Canadian and United States border authorities crack down on flagpoling

Canadian and United States border authorities crack down on flagpoling

Canadian and U.S. authorities have limited the number of ports of entry (POEs) that can be used as flag poling sites. As of May 30th, 2024, only 12 Canada-U.S. border crossings will offer flag poling services to newcomers.

What is flag poling?

Flag poling is a practice by which temporary residents (those on a work/study permit, or with a visitor visa/electronic Travel Authorization (eTA))—may receive immigration services in person at a POE, by exiting and returning to Canada within 24 hours.

This process is legal and has gained popularity for its ability to mitigate long processing times that often follow an application to Immigration Refugees and Citizenship Canada (IRCC) when applying online or by paper.

While flagpoling is legitimate, the Canadian Border Services Agency (CBSA) advises that wait times can be extensive and advises newcomers to pursue online services with IRCC where possible.

Where can newcomers in Canada access flagpoling services?

Newcomers can access flagpoling services at the following locations and times:

Quebec Region

  • Armstrong—Monday-Thursday from 12 pm to 7 pm;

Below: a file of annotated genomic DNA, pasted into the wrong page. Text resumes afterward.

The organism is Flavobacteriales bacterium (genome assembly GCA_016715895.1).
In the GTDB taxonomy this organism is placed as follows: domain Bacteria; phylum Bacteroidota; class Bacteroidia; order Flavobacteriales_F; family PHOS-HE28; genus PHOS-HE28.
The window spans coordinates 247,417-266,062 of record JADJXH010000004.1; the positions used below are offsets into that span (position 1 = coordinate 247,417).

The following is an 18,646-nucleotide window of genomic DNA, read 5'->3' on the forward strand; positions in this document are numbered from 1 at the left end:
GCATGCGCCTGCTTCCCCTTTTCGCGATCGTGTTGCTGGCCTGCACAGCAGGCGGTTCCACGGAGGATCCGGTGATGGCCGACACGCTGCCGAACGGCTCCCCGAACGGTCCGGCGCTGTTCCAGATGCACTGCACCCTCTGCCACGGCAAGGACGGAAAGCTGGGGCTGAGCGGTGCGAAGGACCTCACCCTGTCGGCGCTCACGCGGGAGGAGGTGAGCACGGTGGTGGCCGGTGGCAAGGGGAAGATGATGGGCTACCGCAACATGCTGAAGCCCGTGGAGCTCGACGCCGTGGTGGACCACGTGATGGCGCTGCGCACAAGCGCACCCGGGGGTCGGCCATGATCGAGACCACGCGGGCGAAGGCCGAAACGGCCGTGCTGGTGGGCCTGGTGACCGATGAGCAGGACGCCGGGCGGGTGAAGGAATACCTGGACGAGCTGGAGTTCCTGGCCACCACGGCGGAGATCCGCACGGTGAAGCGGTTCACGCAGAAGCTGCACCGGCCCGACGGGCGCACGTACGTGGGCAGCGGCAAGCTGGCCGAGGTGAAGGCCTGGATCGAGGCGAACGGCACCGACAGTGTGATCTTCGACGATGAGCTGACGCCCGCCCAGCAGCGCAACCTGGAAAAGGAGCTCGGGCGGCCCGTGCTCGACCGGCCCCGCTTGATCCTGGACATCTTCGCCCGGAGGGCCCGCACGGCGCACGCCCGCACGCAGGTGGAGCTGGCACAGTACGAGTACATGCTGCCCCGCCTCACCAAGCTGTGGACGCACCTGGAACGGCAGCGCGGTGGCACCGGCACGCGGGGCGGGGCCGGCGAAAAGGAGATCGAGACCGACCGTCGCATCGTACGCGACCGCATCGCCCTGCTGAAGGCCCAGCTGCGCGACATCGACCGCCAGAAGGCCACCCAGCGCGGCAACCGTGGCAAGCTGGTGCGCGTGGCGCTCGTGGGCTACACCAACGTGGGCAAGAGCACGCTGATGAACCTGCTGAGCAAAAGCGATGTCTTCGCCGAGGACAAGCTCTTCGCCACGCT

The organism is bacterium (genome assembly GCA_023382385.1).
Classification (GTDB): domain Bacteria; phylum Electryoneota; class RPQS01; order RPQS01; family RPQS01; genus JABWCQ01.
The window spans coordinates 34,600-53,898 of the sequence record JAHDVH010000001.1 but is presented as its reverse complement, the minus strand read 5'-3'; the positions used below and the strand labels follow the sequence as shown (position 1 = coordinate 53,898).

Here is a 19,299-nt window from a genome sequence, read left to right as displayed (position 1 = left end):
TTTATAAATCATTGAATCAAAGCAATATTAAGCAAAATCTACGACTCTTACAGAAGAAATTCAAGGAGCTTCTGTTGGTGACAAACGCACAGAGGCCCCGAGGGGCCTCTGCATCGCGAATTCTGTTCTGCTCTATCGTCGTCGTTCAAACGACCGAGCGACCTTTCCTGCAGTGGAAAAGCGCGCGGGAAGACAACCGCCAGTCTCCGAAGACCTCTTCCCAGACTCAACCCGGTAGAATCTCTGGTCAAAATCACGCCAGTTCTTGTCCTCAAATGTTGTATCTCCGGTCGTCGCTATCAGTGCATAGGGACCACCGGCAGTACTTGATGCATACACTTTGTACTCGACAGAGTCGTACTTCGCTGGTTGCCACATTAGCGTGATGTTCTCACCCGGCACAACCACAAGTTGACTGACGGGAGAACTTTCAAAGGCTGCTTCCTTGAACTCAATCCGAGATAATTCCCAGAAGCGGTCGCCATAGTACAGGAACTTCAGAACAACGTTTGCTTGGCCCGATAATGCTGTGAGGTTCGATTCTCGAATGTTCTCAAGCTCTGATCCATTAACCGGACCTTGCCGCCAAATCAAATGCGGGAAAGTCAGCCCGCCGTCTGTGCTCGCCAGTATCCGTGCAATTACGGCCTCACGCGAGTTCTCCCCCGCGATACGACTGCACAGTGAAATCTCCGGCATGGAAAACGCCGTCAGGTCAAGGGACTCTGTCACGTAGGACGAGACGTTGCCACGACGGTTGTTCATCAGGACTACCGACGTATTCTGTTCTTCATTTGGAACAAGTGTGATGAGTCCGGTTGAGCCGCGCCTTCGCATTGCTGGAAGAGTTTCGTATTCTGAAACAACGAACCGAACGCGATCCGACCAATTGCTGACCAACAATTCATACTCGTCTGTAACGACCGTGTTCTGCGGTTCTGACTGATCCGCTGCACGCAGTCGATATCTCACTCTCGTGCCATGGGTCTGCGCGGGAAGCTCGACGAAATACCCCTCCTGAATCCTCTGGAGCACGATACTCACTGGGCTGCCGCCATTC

• Saint Armand/Phillipsburg—Monday-Thursday from 9 am to 3 pm;
  • Saint Bernard de Lacolle—Monday-Thursday from 12 pm to 7 pm; and
  • Stanstead Route 55—Monday-Thursday from 8 am to 5 pm.

Southern Ontario Region

  • Fort Erie (Peace Bridge)—Tuesday-Thursday from 8 am to 12 am;
  • Niagra Falls Rainbow Bridge—Tuesday-Thursday from 8 am to 12 am; and
  • Queenston-Lewiston Bridge—Tuesday-Thursday from 8 am to 12 am.

Pacific Region

  • Abbotsford-Huntington—Monday-Thursday from 10 am to 4 pm;
  • Aldergrove—Monday-Thursday from 10 am to 4 pm;
  • Boundary Bar—Monday-Thursday from 10 am to 2 pm;
  • Douglas— Monday-Thursday from 10 am to 4 pm; and
  • Pacific Highway— Monday-Thursday from 10 am to 4 pm.

Note: At the time of writing CBSA has threatened to enter a strike following wage disputes between the border authorities and the federal Canadian government. This may further impact flagpoling services for the duration of these negotiations.

What has caused the recent crackdown on flagpoling?

Statements by Canadian and U.S. officials indicate that new changes to flagpoling are largely due to increased traffic at the Canada-U.S. border, increasing processing stress on officers at the border.

In a statement to the Canadian Broadcasting Corporation (CBC), CBSA stated that they made changes to locations and hours of flagpoling services to increase efficiencies during peak travel times, and to “allow officers to focus on other priorities, including trade facilitation, high-risk travelers and asylum seekers”.

Comments by U.S. Senate Majority Leader Chuck Schumer align with this view. At a recent press conference, Schumer elaborated on the problem, saying that the increased immigration traffic and wait times put Niagra Falls and New York economies at risk—” hampering smooth commerce” and tourism.